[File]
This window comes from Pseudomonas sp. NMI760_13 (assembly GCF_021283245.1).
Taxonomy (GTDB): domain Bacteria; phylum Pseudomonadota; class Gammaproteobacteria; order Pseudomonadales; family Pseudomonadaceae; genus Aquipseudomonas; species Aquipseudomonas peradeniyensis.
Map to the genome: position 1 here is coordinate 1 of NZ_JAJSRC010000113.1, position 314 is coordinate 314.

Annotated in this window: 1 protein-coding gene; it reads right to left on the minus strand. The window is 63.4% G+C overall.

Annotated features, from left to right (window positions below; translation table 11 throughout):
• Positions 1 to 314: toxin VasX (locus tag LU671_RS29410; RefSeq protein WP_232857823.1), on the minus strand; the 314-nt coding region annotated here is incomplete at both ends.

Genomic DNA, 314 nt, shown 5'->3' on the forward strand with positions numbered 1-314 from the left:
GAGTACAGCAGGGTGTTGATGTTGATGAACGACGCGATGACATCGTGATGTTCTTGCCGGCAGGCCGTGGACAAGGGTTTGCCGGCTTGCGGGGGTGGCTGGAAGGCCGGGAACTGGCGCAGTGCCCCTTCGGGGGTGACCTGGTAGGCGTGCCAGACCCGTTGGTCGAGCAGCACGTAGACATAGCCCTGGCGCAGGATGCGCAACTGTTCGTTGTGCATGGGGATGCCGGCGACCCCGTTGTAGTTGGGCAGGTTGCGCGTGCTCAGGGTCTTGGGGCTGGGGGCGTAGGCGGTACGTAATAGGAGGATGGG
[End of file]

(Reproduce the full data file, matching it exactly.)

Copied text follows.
This window comes from Pseudomonas sp. NMI760_13 (assembly GCF_021283245.1).
Taxonomy (GTDB): domain Bacteria; phylum Pseudomonadota; class Gammaproteobacteria; order Pseudomonadales; family Pseudomonadaceae; genus Aquipseudomonas; species Aquipseudomonas peradeniyensis.
Map to the genome: position 1 here is coordinate 1 of NZ_JAJSRC010000113.1, position 314 is coordinate 314.

Annotated in this window: 1 protein-coding gene; it reads right to left on the minus strand. The window is 63.4% G+C overall.

Annotated features, from left to right (window positions below; translation table 11 throughout):
• Positions 1 to 314: toxin VasX (locus tag LU671_RS29410; RefSeq protein WP_232857823.1), on the minus strand; the 314-nt coding region annotated here is incomplete at both ends.

Genomic DNA, 314 nt, shown 5'->3' on the forward strand with positions numbered 1-314 from the left:
GAGTACAGCAGGGTGTTGATGTTGATGAACGACGCGATGACATCGTGATGTTCTTGCCGGCAGGCCGTGGACAAGGGTTTGCCGGCTTGCGGGGGTGGCTGGAAGGCCGGGAACTGGCGCAGTGCCCCTTCGGGGGTGACCTGGTAGGCGTGCCAGACCCGTTGGTCGAGCAGCACGTAGACATAGCCCTGGCGCAGGATGCGCAACTGTTCGTTGTGCATGGGGATGCCGGCGACCCCGTTGTAGTTGGGCAGGTTGCGCGTGCTCAGGGTCTTGGGGCTGGGGGCGTAGGCGGTACGTAATAGGAGGATGGG